RFO Salunke and his subordinates do not stay at distant Nandurbar, they stay at/near the work-sites. If the government was willing to advance RFO Salunke Rs. 252,000 [126K + 126K], the formal fortnightly gap can be bridged. He would be in a position to ensure payments the next morning for the previous day's work. And these payments can even be made through the local bank, provided the officer in-charge of the NREGA work and the manger of the bank are are ordered to synchronize their paper-work with the completion of the labor-work at the site each evening. Checking and clearance of bills at the district administration level does not necessarily have to precede payment of wages. Advances spent by government officers can also be, and do get, monitored and audited!

This certainly is not a big deal. A government can obviously trust its officers with petty sums of Rs. 2.5-3.0 lakhs. There is also nothing ingenious about such a trifling improvement in the way money is managed under the NREGA. Why hasn’t something like this been done so far? The question was posed to Shafqaut a UNICEF consultant in Nandurbar district. His reply is striking — “The vested interests of the landed gentry prevent NREGA from becoming a viable livelihood scheme. If rural workers actually start getting Rs. 100/day in the district regularly and without delays, present agrarian wages cannot remain at 50-55 rupee levels”.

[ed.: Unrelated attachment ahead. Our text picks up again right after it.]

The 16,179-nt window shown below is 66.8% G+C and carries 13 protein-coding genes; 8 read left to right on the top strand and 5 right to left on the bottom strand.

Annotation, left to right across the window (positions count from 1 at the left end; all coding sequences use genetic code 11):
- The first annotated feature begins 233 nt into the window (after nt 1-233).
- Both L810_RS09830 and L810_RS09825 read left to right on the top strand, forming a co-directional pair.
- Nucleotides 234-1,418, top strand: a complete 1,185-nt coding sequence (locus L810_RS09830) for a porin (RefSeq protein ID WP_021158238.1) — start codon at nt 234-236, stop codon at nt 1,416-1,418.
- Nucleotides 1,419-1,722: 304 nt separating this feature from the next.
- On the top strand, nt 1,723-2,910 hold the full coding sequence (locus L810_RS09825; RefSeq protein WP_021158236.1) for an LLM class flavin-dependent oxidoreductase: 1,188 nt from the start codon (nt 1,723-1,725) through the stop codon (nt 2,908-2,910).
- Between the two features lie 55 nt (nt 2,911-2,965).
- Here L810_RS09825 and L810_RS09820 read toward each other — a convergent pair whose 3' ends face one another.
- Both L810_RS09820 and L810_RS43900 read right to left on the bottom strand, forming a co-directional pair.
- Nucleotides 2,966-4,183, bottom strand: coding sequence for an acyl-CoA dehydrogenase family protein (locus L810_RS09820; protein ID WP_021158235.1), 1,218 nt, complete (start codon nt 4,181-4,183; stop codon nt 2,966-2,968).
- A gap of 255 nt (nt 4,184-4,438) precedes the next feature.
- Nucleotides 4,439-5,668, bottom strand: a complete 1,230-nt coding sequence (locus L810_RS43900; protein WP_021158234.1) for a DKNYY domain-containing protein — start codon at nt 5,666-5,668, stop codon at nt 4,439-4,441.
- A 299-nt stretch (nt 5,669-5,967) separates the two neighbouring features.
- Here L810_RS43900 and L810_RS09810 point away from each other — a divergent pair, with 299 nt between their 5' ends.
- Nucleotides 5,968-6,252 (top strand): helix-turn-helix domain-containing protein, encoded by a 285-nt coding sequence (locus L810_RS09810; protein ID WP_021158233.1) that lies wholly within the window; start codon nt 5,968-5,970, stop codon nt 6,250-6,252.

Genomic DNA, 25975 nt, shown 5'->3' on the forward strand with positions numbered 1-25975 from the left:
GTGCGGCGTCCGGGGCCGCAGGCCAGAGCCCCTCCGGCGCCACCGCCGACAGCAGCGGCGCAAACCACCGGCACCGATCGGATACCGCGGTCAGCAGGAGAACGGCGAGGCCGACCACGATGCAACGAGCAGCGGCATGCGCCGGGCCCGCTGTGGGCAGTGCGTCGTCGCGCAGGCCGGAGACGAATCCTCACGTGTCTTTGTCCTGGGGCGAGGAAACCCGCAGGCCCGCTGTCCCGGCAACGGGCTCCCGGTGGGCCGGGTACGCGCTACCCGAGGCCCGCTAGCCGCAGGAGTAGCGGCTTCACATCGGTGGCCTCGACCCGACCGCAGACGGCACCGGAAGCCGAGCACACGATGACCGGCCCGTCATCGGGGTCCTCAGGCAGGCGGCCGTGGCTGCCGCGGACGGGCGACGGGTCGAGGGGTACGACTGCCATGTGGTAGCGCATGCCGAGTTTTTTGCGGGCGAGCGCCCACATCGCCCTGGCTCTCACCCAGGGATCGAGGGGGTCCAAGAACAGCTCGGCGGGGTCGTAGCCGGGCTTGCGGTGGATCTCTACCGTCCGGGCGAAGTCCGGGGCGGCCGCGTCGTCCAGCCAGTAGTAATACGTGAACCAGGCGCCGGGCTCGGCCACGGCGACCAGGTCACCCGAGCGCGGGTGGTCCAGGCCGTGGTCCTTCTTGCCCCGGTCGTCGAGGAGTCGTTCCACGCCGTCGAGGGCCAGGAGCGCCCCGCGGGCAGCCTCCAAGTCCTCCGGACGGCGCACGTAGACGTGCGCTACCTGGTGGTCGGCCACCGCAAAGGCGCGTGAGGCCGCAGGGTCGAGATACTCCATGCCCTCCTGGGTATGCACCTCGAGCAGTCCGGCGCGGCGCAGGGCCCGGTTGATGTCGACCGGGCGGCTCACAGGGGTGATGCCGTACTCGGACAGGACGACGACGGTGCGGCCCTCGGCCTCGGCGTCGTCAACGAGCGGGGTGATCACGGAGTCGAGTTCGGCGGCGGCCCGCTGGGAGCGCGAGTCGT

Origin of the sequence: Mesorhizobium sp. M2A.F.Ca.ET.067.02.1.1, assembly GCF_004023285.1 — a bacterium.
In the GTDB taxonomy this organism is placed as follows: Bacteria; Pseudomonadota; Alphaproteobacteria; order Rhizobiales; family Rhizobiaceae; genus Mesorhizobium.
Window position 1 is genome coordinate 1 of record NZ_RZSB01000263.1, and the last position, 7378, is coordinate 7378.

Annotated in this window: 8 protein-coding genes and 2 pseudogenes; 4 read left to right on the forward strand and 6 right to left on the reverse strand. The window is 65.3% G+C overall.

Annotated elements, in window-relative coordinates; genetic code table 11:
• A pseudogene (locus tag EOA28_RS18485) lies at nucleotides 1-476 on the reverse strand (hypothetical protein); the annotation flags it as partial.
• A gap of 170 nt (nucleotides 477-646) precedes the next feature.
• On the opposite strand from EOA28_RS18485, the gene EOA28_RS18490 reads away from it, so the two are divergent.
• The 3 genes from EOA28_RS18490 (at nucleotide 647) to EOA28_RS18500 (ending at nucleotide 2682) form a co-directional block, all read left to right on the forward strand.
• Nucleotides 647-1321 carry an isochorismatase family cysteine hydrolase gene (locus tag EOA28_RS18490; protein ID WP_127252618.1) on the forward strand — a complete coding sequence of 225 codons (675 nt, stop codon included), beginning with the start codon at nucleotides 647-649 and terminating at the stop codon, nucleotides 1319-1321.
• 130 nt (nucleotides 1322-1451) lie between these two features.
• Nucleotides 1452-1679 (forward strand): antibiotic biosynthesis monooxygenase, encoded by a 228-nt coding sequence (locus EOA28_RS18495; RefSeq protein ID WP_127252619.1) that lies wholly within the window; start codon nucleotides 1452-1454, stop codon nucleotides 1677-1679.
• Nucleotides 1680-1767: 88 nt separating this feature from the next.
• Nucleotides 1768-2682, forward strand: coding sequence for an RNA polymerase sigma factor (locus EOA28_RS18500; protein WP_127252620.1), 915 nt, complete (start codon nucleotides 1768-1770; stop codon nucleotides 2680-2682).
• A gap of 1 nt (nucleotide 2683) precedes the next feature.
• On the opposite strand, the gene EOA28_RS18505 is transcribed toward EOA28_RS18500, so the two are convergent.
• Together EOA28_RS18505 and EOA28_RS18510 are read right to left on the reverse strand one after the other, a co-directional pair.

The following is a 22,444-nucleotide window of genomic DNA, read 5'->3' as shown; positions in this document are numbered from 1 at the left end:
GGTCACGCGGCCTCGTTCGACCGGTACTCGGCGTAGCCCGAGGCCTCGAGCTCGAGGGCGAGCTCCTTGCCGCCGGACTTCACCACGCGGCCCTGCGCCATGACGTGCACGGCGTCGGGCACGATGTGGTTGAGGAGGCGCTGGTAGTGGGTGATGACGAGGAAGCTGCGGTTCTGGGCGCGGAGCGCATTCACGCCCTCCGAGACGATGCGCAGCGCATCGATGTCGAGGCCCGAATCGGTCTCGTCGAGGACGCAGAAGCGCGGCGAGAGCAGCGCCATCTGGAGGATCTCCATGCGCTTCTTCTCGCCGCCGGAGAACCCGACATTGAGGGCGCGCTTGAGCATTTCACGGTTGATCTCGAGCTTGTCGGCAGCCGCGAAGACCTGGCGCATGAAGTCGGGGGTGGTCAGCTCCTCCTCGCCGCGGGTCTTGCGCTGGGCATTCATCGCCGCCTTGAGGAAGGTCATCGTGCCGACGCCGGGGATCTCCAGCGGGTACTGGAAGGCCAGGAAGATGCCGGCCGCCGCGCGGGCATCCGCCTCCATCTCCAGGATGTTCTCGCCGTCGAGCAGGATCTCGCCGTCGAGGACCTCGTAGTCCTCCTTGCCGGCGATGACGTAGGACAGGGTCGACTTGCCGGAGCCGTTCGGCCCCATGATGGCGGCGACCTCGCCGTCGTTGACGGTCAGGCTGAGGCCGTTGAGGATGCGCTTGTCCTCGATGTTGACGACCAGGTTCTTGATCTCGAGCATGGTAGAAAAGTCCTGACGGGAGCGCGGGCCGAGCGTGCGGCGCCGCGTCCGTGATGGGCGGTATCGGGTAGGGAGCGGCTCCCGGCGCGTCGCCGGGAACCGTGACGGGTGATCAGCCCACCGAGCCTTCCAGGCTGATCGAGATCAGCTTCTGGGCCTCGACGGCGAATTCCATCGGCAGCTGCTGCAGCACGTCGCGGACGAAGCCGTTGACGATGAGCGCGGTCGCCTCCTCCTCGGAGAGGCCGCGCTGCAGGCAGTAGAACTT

Shafqaut stuns the investigator with his ironic reply. Inadvertently he has posed the bigger question: What is the scope for reforms, within the framework of existing agrarian relations, at this juncture in India’s history?